Most of it comes down to online etiquette, basic rules of conduct that are normally used in every day life applied to the digital world; and this is worth mentioning for good reason. People, despite what others may think, do not respond to overt promotion, it is annoying and generally seen as a waste of time. This explains why so many people who talk to the industry  professionals tend to get shut out in given circumstances. The best way to get to know someone professionally, in some cases, is to know them personally. Does this work for everyone? Of course not. People are individuals and respond differently to content that is presented to them, so naturally the results, in theory, will be different each time.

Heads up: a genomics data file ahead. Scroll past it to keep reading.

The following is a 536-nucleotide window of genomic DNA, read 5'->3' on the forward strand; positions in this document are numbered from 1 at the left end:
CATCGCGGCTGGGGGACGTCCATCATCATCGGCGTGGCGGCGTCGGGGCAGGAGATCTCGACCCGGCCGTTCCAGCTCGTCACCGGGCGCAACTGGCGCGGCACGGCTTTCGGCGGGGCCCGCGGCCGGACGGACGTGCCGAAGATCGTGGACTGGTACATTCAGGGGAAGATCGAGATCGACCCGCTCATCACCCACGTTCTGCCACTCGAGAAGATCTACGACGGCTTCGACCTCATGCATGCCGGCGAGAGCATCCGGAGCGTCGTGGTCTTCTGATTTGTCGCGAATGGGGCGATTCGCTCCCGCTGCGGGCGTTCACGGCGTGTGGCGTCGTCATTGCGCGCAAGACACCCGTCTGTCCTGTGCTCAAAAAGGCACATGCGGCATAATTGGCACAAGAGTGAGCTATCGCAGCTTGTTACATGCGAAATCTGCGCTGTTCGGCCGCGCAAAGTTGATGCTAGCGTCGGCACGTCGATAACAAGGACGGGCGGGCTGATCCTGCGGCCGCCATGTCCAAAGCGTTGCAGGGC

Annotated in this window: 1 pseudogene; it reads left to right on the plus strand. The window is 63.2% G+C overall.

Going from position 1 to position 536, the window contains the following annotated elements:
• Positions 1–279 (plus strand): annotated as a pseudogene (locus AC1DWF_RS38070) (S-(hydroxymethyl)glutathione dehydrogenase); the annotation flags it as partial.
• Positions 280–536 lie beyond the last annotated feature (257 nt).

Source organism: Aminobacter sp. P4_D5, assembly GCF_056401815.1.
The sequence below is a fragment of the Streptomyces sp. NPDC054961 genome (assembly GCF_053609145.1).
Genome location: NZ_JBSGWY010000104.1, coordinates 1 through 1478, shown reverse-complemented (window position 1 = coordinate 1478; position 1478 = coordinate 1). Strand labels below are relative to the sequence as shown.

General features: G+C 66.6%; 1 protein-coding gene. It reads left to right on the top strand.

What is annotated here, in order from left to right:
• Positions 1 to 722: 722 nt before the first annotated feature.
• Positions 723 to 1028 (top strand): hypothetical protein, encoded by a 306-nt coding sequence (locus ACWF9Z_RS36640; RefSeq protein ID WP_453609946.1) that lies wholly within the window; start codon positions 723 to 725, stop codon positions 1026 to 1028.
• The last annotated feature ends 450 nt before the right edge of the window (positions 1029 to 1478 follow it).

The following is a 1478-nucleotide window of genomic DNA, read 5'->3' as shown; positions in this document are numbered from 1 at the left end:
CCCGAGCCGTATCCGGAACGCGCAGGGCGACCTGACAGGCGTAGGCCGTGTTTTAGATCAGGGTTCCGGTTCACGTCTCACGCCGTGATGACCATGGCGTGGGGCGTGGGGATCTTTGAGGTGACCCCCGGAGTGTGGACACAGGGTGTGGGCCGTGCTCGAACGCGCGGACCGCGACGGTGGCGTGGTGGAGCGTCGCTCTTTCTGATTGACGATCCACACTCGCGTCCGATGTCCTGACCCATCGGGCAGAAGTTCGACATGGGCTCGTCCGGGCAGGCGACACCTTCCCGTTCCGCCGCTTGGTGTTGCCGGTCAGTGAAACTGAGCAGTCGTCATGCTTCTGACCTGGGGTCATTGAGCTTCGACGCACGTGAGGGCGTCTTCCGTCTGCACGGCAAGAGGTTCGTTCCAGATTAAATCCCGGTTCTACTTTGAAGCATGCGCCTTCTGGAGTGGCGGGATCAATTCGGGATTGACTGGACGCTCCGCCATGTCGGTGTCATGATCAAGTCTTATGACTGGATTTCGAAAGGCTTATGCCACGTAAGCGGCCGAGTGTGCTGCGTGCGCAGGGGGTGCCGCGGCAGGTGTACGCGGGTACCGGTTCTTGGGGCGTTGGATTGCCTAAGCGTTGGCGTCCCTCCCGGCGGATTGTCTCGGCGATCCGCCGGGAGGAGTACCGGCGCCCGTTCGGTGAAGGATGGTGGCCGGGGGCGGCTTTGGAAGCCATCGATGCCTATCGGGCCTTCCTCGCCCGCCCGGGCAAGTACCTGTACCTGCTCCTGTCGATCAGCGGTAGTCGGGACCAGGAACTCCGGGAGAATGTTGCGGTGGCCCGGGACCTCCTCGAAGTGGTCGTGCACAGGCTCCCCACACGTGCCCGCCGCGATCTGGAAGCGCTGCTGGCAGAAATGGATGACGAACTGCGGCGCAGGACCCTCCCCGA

Craig and John continue, talking about how to convey emotions through text.

Craig: “The things that I think tend to work well are honest expressions…If you are honest, and you are authentic, in the long run…you will be viewed positively. The worst of it is the lying. Humble bragging is not bad because it’s bragging, it’s bad because it’s false, because it’s manipulative”

“The counterpart to that is bravery complaining, it goes something like this: Some people clearly want me to believe that I’m not capable of telling this story but I am; I’m a writer. And I won’t be ignored….I don’t know anything other than this, that tweet was designed for people to say: we are behind you, you are amazing, don’t let anyone get you down…it helps no one but yourself.”

The issue that Craig presents is one that is all too common in the attitude of both the film industry and those currently studying film. So what does this ultimately mean for screenwriters who use technology? Be humble. Be clever. Talk to people as if they are people. If you do these things your online presence will improve and eventually start to grow.